His 2003 full-length, Leave Luck to Heaven, still induces compulsive gyration in even the most discriminating clubbin' hipsters. This year, Detroit micro-house darling Matthew Dear returns with his extended EP, Backstroke. Like the three states of matter, Backstroke travels through phases of solid, liquid, and gas. Dear swiftly stimulates the glacial opener, "Another," launching the album on a confident, promising trajectory. Beats start bouncing like particles in heated space, and the rest of the tracks quickly melt.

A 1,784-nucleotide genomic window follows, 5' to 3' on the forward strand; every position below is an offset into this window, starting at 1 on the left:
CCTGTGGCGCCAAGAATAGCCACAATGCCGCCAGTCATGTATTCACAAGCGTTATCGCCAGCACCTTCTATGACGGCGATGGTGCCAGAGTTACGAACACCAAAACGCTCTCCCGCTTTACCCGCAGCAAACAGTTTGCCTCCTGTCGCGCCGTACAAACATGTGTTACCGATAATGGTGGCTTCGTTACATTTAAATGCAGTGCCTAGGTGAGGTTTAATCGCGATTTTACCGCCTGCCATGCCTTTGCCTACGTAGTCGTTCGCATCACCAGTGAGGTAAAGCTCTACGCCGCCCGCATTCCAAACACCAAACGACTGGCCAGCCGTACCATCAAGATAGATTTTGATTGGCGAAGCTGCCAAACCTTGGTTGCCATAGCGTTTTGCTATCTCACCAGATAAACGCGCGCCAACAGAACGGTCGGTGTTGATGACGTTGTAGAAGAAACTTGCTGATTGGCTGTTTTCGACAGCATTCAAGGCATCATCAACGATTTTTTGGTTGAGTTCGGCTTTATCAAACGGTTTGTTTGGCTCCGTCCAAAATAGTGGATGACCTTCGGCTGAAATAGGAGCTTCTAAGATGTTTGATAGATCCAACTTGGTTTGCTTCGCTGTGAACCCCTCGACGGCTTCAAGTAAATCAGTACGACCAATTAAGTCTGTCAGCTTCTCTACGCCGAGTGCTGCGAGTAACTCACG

Dear's primary objective is imploring his listener to dance, but he incorporates his assemblage into a sharply wounded sound. Standout tracks "Grut Wall," "Huggy's Parade," and "Good Girl" begin subtly, then assertively increase in scope, pulsating and swelling only to retreat into Dear's dark corner. This ambivalent push-pull is a motif throughout, reiterated with clinically detached lines like "I don't care about you anymore" and "Cut the cord and pull the plug/I'll close my eyes and shrug." Dear's trademark disembodied, vocal nonchalance is the perfect anchor to his hypnotic minimalism. Eventually, laws of science must be honored, and though Backstroke ultimately vanishes into thin air, Dear leaves traces of other theories he has yet to explore. -- Kelly Shindler
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